• title: text to display in the dialog box’s title bar
    • defaultResponse: text you want displayed
  • Arguments are String literals, constants, or variables

Programming with Microsoft Visual Basic 2005, Third Edition

the inputbox function continued
The InputBox Function (continued)

Figure 3-33: Example of a dialog box created by the InputBox function

Programming with Microsoft Visual Basic 2005, Third Edition

the inputbox function continued1
The InputBox Function (continued)

Figure 3-36: MainForm’s Load event procedure

Programming with Microsoft Visual Basic 2005, Third Edition

the controlchars newline constant
The Controlchars.Newline Constant
  • Issues a carriage return followed by a line feed
  • Using the ControlChars.NewLine constant
    • Type ControlChars.NewLine at appropriate location

Programming with Microsoft Visual Basic 2005, Third Edition

the controlchars newline constant continued
The Controlchars.Newline Constant (continued)

Figure 3-39: ControlChars.NewLine constant added to the assignment statement

Programming with Microsoft Visual Basic 2005, Third Edition

designating a default button
Designating a Default Button
  • Default button
    • Can be selected by pressing the Enter key
    • Button is not required to have the focus
  • The default button is typically the first button
  • Button’s deleting data should not be made default
  • Specifying the default button (if any)
    • Set form’s AcceptButton property to desired button

Programming with Microsoft Visual Basic 2005, Third Edition

using the tostring method to format numbers
Using the ToString Method to Format Numbers
  • Formatting
    • Specifying decimal places and special characters
  • ToString method is replacing the Format function
  • Syntax: variablename.ToString(formatString)
    • variablename: name of a numeric variable
    • formatString: string specifying format you want to use
      • Form Axx consists of a format and precision specifier
  • Example: C2 formatString converts 75.312 to $75.31

Programming with Microsoft Visual Basic 2005, Third Edition

using the tostring method to format numbers continued
Using the ToString Method to Format Numbers (continued)

Figure 3-46: Order form showing the formatted total price

Programming with Microsoft Visual Basic 2005, Third Edition

summary lesson b
Summary – Lesson B
  • Concatenation operator (&): used to link strings
  • InputBox function: displays interactive dialog box
  • Use ControlChars.NewLine to go to a new line
  • Set default button in form’s AcceptButton property
  • ToString method: formats number for string output

Programming with Microsoft Visual Basic 2005, Third Edition

modifying the skate away sales application s code lesson c objectives
Modifying the Skate-Away Sales Application’s CodeLesson C Objectives
  • Include a static variable in code
  • Code the TextChanged event procedure
  • Create a procedure that handles more than one event

Programming with Microsoft Visual Basic 2005, Third Edition

modifying the code in the mainform s load and xcalcbutton click procedures
Modifying the Code in the MainForm’s Load and xCalcButton Click Procedures
  • Capability needed when each order is calculated
    • Order form to ask for the salesperson’s name
  • Revise TOE chart before implementing changes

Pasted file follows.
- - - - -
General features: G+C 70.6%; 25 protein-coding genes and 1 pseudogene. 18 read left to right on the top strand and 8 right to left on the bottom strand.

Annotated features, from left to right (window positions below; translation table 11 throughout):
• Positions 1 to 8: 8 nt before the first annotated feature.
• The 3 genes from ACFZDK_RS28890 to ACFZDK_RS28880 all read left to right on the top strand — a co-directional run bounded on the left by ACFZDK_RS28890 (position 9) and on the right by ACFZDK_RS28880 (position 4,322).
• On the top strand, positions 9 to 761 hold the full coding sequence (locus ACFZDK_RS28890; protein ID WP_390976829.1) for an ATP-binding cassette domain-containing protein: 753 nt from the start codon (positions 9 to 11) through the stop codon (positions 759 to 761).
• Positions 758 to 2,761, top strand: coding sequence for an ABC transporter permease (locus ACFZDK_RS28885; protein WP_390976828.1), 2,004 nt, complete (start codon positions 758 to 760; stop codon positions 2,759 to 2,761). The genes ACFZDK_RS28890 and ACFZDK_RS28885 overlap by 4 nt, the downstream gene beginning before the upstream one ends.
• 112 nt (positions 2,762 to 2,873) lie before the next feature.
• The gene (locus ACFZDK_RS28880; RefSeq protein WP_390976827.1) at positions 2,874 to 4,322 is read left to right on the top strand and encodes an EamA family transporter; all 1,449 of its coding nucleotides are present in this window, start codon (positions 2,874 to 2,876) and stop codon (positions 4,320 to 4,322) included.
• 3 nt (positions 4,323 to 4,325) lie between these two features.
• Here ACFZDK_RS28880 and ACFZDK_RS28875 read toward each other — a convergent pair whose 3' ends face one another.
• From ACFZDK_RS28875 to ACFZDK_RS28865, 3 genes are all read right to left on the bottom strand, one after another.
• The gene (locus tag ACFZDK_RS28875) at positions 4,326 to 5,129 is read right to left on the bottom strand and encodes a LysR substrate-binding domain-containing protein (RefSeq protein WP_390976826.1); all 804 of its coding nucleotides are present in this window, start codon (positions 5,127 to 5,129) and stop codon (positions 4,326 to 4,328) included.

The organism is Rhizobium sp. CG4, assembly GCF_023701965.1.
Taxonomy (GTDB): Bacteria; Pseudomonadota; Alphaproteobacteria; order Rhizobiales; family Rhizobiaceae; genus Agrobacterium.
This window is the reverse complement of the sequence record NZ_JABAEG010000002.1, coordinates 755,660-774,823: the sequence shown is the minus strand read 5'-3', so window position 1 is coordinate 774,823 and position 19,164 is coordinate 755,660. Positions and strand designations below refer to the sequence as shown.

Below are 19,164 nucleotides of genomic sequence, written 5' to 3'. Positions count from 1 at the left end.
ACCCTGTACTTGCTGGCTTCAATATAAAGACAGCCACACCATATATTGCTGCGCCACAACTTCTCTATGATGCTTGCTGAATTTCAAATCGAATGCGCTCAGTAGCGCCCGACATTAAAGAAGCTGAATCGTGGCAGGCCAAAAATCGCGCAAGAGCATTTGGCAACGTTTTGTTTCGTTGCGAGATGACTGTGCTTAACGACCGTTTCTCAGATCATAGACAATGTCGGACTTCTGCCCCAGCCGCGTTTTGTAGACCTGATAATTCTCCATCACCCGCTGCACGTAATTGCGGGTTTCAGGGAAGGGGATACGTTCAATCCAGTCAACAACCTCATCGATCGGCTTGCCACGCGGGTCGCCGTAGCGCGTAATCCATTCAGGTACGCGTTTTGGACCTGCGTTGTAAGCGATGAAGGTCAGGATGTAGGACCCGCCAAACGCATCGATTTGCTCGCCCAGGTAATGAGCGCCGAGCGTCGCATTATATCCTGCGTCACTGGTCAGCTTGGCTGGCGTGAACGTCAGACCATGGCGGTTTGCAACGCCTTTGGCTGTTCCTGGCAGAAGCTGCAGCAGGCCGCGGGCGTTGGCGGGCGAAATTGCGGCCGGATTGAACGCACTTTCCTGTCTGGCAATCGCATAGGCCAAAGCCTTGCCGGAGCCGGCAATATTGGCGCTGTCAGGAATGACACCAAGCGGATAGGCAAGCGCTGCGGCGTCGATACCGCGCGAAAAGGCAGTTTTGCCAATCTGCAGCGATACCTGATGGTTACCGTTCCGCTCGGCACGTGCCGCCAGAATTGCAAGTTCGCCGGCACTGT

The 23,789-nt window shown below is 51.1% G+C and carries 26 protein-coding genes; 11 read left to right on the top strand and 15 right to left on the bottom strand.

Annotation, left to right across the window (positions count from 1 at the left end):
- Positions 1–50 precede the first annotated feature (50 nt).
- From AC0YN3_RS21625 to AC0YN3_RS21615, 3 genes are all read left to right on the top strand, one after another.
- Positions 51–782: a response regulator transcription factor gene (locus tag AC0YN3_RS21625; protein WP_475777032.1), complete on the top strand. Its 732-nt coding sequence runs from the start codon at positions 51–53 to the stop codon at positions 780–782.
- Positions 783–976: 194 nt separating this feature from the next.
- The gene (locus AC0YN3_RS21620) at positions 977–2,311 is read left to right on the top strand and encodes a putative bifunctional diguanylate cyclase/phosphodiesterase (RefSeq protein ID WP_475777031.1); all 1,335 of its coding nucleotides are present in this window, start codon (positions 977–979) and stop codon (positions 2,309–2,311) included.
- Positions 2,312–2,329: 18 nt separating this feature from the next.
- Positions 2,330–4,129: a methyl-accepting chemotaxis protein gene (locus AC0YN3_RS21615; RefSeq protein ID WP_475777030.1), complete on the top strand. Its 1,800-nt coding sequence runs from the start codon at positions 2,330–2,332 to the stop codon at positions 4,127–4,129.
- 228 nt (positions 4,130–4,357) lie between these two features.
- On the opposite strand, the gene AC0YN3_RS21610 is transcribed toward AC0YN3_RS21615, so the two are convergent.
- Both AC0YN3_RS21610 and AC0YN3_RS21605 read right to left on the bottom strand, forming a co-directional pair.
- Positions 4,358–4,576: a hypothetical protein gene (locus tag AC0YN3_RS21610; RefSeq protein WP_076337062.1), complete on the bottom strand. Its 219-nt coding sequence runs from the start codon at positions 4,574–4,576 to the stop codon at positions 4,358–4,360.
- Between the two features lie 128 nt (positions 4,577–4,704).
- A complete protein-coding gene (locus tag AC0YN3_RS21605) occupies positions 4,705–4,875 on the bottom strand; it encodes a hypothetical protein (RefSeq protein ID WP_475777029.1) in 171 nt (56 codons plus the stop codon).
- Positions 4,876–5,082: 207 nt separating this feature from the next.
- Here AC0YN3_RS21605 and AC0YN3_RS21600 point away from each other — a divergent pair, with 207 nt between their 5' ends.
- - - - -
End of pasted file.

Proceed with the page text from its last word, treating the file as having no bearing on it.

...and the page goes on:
• Objects impacted: xCalcButton and MainForm
  • Shift task of retrieving name to xCalcButton
  • Use a static variable to store salesperson’s name

Programming with Microsoft Visual Basic 2005, Third Edition

modifying the code in the mainform s load and xcalcbutton click procedures continued
Modifying the Code in the MainForm’s Load and xCalcButton Click Procedures (continued)

Figure 3-51: Revised pseudocode for the Calculate Order button

Programming with Microsoft Visual Basic 2005, Third Edition

using a static variable
Using a Static Variable
  • Static variable
    • Retains its value between procedure calls
    • Like a module-level variable with reduced scope
  • Syntax
    • Static variablename [As datatype] [= initialvalue]
  • Example of declaring a static variable
    • Static salesPerson As String = String.Empty

Programming with Microsoft Visual Basic 2005, Third Edition

coding the textchanged event procedure
Coding the TextChanged Event Procedure
  • Control’s TextChanged event
    • Occurs when the Text property value changes
  • Triggering events
    • The user enters data into the control
    • Code assigns data to the control’s Text property
  • Example
    • A change is made to the number of items ordered

Programming with Microsoft Visual Basic 2005, Third Edition

associating a procedure with different objects and events
Associating a Procedure with Different Objects and Events
  • The keyword Handles
    • Appears in a procedure header
    • Indicates object and event associated with procedure
  • Procedures can relate to multiple objects and events
  • Associating procedures with extra objects and events
    • Go to the Handles section of the procedure header
    • List each object and event, separated by commas

Programming with Microsoft Visual Basic 2005, Third Edition

associating a procedure with different objects and events continued
Associating a Procedure with Different Objects and Events (continued)

Figure 3-56: Completed ClearControls procedure

Programming with Microsoft Visual Basic 2005, Third Edition

summary lesson c
Summary – Lesson C
  • Static variables retain their value between calls
  • TextChanged event procedure responds to change in value of control’s Text Property
  • Handles clause determines when TextChanged event procedure is invoked
  • To create a procedure for more than one object or event, list each object and event after Handles

Programming with Microsoft Visual Basic 2005, Third Edition